Here the value retrieved from storage is neither checked nor encoded, so the attacker can break out of the
<a> tag and inject any script of their choosing.
Protecting a malicious payload
Do these vulnerabilities exist in the wild?
The authors crawled the Alexa top 5000 domains (up to 1000 sub-pages each, maximum depth 2, only public pages – i.e., nothing behind a login). The resulting dataset contained 12.5M documents. The crawling was done with a modified Chromium that reports invocations with tainted data (i.e., controlled by the crawling engine) to numerous sinks.
The following table shows the vulnerable flows found from source to sink, where the source can be an HTTP request, flow from a cookie, or flow from local storage.
From this set, a total of 906 domains have vulnerable cookie flows, and 654 domains have vulnerable Local Storage flows.
For these domains, the authors then tested to see whether stored values appears on a page (i.e., there is an exploitable flow from local storage).
More than half of the domains that had a flow from Local Storage to a sink could be exploited, indicating that little care is taken in ensuring the integrity and format of such data.
Now it’s just a matter of putting the two parts together: we’re looking for sites with vulnerable flows from an attacker controlled source to local storage, coupled with an exploitable flow from local storage. In total 65 domains had this deadly combination. “Since our crawlers neither log in nor try to cover all available code paths, the number of sites susceptible to such Client-Side XSS flaws is likely higher.”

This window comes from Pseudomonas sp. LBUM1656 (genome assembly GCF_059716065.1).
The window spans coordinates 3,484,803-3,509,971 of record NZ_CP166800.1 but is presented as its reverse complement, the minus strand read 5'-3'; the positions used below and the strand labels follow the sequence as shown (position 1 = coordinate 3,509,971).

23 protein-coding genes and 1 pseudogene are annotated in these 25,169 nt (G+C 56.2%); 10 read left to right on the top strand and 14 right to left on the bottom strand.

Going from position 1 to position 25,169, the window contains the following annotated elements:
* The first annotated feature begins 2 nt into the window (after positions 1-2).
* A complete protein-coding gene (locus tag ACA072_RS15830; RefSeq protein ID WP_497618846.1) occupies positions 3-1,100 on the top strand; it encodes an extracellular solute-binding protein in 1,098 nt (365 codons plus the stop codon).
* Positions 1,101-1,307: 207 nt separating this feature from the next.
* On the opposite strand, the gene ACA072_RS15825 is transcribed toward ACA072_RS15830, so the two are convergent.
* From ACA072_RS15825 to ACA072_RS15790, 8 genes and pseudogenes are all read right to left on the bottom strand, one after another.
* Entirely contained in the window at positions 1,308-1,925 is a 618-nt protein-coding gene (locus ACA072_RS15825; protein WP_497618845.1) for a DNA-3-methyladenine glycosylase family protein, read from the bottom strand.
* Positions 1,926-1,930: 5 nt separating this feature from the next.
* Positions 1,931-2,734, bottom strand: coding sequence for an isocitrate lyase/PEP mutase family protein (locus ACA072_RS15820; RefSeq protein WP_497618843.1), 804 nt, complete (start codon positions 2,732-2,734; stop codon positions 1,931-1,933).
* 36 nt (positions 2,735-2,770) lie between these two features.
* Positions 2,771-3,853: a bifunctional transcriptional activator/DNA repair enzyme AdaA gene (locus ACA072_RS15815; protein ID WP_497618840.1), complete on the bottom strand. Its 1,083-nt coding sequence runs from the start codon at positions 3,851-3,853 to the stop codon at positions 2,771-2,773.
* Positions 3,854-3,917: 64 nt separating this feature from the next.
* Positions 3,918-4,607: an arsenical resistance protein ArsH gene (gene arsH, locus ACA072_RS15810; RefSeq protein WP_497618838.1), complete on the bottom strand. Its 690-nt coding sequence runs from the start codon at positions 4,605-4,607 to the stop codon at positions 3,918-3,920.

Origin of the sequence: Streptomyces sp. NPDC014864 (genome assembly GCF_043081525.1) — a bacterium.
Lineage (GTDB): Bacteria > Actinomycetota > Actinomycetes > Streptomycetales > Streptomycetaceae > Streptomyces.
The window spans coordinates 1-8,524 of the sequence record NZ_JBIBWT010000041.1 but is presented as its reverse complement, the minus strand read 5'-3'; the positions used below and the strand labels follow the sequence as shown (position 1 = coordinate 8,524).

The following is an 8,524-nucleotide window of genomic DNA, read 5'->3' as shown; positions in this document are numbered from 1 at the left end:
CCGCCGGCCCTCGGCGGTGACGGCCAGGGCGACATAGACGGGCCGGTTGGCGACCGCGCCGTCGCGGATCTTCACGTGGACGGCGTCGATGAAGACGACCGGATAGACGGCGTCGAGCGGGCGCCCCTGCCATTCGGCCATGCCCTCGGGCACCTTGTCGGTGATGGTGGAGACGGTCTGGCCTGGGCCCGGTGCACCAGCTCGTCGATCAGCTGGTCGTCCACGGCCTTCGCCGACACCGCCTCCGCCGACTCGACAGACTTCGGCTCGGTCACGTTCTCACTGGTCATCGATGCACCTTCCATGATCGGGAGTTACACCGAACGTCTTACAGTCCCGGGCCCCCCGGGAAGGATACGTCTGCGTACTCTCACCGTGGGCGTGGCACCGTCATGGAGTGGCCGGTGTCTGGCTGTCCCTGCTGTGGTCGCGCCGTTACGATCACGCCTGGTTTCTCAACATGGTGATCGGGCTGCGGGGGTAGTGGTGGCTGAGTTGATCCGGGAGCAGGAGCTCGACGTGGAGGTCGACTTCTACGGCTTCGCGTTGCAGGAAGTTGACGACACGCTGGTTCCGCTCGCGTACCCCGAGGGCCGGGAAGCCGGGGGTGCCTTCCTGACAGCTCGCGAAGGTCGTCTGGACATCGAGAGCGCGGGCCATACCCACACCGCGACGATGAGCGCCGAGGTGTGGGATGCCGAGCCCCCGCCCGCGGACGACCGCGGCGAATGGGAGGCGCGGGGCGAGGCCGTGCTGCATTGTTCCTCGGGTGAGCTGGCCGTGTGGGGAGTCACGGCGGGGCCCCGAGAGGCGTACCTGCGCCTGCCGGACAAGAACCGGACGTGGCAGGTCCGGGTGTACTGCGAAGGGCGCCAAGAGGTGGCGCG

A case study:
In our study, we found the single sign-on part of a major Chinese website network to be susceptible to both a persistent and a reﬂected Client-Side XSS ﬂaw. While abusing the reﬂected XSS could have been used to exﬁltrate the cookies of the user, these were protected with the HttpOnly ﬂag. Given the fact that the same origin also made insecure use of persisted code from Local Storage, however, rather than trying to steal the cookie, we built a proof of concept that extracted credentials from the login ﬁeld right before the submission of the credentials to the server.
When using local storage for unstructured data, always use context-aware sanitisation (i.e., apply the appropriate encoding to prevent escaping) before inserting the data in the DOM.
When using local storage for structured data, use
JSON.parse instead of
eval is more liberal in what it accepts, 27 of the domains in the study use data formats resembling JSON that can be parsed with eval, but not by JSON.parse. To which I say, fix your format!).
There is no general solution here, and we have to look at individual use cases. CloudFlare’s ‘Rocket Loader’ for example caches external scripts in local storage. A safer alternative would be to use service workers (see section VI.C in the paper for a sketch of the implementation).
Several vulnerabilities we discovered were caused by third-party code. We notiﬁed those parties which were responsible for at least three vulnerable domains. As of this writing, the four largest providers have acknowledged the issues and/or deployed ﬁxes for the ﬂawed code.